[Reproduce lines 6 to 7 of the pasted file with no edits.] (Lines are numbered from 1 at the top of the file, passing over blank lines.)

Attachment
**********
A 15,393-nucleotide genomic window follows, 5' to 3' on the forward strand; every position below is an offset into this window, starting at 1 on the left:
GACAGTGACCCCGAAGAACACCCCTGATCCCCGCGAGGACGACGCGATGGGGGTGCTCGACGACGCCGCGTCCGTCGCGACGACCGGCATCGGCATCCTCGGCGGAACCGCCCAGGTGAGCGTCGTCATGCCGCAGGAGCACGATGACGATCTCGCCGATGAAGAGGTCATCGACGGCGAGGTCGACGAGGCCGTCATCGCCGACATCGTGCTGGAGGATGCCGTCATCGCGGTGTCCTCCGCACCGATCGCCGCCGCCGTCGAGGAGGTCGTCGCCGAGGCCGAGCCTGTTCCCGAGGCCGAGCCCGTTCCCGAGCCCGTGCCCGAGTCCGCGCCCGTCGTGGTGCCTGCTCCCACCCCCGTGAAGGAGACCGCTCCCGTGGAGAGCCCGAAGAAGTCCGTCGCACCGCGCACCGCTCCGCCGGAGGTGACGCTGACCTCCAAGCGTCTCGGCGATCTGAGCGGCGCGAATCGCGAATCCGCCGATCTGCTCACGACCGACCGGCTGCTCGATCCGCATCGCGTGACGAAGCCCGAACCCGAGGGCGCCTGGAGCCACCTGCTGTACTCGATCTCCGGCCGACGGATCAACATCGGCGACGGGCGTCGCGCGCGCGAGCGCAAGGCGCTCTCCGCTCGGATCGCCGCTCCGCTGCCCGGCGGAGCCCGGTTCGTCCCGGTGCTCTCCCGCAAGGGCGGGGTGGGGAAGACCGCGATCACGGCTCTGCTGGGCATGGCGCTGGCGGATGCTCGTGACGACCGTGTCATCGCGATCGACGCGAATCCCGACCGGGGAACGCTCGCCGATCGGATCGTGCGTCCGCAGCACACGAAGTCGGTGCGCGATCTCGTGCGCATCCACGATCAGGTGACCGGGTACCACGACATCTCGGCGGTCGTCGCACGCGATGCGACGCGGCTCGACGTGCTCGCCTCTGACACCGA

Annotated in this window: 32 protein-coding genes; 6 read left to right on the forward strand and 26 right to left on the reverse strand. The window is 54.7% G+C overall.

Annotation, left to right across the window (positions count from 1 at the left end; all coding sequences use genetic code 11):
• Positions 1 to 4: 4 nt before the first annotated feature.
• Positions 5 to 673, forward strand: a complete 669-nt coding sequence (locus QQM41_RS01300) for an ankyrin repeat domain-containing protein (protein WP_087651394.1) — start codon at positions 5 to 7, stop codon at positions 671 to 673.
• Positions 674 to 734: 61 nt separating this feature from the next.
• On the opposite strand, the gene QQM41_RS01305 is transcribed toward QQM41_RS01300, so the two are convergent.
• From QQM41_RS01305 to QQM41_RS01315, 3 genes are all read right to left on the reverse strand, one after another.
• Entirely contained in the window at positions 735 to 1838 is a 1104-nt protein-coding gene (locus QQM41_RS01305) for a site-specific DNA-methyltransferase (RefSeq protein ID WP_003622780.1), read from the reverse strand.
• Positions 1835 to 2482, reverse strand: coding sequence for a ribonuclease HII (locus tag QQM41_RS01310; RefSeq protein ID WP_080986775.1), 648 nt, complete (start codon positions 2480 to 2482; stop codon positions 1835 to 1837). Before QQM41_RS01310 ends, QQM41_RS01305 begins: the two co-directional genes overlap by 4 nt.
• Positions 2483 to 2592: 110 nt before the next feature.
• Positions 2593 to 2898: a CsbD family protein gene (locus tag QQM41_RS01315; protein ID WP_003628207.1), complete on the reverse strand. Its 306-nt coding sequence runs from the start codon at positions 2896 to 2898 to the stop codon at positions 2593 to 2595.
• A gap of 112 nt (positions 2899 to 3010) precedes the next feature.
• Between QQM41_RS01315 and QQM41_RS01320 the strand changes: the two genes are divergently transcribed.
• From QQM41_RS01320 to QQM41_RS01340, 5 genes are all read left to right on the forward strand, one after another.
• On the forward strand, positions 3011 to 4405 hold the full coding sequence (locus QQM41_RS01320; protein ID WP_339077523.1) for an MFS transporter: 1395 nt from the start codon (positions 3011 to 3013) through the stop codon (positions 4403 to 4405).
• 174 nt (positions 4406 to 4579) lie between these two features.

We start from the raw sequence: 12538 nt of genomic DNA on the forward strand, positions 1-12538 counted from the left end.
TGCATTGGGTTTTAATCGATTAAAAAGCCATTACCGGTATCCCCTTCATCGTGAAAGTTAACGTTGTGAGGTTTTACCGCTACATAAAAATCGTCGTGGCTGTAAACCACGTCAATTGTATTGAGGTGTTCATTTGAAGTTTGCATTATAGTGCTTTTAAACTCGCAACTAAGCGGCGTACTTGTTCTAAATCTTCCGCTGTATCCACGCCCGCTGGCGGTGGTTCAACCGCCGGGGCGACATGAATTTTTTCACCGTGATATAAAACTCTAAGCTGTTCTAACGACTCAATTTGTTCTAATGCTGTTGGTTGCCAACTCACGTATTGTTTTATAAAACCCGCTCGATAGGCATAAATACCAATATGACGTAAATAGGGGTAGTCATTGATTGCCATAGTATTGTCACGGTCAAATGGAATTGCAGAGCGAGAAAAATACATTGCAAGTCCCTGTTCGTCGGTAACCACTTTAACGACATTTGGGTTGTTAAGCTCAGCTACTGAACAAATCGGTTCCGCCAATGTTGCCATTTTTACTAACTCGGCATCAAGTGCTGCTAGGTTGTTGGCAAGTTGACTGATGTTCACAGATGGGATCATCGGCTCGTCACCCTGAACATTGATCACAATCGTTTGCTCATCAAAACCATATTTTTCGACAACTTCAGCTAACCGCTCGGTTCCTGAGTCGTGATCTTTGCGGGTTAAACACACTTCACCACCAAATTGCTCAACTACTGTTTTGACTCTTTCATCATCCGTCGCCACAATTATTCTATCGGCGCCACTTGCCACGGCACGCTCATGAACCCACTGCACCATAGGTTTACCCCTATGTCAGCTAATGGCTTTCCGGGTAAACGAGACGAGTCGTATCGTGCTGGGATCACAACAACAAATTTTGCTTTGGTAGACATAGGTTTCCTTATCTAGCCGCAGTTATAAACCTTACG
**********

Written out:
• Positions 5 to 673, forward strand: a complete 669-nt coding sequence (locus QQM41_RS01300) for an ankyrin repeat domain-containing protein (protein WP_087651394.1) — start codon at positions 5 to 7, stop codon at positions 671 to 673.
• Positions 674 to 734: 61 nt separating this feature from the next.